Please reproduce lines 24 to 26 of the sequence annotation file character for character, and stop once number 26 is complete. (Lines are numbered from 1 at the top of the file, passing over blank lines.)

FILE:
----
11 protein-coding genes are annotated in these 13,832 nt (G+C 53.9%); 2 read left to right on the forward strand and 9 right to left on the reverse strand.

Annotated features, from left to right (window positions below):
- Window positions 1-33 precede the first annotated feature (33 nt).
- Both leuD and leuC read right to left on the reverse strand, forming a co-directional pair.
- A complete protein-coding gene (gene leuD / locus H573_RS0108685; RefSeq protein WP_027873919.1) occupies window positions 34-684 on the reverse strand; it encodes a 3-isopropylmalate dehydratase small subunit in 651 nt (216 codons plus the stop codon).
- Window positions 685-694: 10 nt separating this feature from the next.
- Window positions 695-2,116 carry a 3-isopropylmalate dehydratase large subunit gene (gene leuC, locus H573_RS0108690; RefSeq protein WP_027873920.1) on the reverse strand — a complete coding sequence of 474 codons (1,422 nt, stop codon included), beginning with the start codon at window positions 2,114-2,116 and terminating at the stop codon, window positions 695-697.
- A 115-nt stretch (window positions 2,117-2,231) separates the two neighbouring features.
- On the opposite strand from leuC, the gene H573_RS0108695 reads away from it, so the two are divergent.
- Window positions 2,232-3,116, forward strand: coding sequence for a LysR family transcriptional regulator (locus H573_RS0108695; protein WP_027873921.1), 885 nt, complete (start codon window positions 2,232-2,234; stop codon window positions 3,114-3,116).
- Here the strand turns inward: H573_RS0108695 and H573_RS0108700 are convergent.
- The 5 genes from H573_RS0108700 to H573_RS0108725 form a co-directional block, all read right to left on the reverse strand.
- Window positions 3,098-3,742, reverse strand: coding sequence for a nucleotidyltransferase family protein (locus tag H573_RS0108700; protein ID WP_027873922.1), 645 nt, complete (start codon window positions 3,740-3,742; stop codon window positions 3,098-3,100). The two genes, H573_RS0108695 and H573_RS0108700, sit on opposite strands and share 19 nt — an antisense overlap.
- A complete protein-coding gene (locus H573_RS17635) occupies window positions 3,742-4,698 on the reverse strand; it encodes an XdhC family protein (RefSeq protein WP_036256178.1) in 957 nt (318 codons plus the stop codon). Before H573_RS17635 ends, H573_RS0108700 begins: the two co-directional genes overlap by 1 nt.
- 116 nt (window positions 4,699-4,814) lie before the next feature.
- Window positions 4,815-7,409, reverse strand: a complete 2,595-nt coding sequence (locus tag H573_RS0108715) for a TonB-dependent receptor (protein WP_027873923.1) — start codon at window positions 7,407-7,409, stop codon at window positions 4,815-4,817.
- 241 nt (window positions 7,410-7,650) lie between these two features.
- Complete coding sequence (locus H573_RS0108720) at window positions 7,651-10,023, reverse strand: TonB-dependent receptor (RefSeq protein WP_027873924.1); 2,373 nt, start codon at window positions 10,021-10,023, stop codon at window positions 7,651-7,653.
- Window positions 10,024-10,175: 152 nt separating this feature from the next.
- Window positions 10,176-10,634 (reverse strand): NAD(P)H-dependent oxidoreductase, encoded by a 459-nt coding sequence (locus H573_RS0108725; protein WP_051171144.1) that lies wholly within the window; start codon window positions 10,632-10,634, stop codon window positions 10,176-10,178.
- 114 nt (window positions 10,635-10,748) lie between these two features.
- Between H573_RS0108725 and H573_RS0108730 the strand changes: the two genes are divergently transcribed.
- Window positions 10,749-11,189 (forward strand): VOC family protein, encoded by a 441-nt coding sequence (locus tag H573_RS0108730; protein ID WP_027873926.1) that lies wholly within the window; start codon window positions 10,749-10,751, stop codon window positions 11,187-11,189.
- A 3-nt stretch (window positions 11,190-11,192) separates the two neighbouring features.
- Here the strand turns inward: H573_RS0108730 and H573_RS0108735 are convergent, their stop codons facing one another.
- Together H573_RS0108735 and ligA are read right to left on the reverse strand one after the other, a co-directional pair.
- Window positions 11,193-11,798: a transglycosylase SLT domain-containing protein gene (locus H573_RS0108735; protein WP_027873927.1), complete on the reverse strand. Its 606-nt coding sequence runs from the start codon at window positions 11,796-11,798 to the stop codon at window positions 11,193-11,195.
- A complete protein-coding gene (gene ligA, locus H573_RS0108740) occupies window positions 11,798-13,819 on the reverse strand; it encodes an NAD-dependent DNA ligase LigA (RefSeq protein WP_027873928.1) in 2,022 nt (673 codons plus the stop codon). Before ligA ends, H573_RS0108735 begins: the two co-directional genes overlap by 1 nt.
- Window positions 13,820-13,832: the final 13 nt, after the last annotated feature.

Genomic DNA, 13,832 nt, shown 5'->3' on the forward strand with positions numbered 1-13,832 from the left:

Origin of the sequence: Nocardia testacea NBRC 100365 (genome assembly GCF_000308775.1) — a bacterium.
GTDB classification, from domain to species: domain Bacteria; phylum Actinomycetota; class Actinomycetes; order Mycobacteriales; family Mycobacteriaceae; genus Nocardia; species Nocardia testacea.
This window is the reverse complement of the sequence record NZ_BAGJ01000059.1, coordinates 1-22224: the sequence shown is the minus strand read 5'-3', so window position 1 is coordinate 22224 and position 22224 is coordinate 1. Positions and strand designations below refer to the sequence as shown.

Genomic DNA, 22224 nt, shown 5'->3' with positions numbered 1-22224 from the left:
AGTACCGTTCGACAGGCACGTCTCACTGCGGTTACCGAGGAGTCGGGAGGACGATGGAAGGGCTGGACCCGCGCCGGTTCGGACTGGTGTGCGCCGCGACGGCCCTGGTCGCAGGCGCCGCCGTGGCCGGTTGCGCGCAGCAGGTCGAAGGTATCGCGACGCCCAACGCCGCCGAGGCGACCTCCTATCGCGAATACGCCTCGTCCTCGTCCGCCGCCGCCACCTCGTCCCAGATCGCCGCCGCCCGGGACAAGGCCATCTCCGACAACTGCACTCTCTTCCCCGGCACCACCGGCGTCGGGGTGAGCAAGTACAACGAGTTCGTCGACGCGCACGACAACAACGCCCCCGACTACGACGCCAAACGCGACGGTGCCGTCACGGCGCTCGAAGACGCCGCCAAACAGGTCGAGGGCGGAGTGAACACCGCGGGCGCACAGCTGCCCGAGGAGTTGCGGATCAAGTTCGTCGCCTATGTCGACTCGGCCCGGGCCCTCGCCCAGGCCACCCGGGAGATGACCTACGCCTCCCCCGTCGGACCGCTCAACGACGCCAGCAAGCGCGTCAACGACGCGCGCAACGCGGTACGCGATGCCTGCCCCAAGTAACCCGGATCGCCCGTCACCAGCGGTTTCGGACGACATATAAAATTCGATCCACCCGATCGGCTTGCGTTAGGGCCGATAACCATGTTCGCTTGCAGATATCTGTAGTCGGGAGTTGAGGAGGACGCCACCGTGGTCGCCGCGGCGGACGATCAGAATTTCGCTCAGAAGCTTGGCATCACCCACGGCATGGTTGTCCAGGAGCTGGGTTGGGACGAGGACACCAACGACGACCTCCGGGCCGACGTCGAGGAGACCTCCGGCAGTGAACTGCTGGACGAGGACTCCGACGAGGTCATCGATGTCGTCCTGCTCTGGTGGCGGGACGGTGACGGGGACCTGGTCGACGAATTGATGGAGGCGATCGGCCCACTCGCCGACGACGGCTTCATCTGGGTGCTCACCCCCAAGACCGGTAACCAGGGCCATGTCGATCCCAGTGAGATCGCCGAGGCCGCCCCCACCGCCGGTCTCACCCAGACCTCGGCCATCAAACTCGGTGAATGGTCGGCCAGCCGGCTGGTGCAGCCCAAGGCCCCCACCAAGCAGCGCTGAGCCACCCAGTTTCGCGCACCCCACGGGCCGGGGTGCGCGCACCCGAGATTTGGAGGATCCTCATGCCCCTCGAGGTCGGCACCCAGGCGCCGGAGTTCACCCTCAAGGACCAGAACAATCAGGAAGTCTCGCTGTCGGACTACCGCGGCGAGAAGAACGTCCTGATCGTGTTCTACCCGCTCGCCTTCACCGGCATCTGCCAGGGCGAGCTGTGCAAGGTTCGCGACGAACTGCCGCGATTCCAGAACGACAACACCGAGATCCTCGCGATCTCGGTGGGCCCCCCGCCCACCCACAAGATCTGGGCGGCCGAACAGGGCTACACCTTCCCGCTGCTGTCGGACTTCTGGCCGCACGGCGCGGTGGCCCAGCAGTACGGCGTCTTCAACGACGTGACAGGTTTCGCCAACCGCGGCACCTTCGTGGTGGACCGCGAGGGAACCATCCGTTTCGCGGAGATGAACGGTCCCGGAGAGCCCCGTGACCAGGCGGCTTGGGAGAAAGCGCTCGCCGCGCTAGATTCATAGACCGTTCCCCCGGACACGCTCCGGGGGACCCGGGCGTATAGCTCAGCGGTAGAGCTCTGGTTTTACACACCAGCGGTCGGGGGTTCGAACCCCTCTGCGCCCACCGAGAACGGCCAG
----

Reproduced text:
- A 3-nt stretch (window positions 11,190-11,192) separates the two neighbouring features.
- Here the strand turns inward: H573_RS0108730 and H573_RS0108735 are convergent, their stop codons facing one another.
- Together H573_RS0108735 and ligA are read right to left on the reverse strand one after the other, a co-directional pair.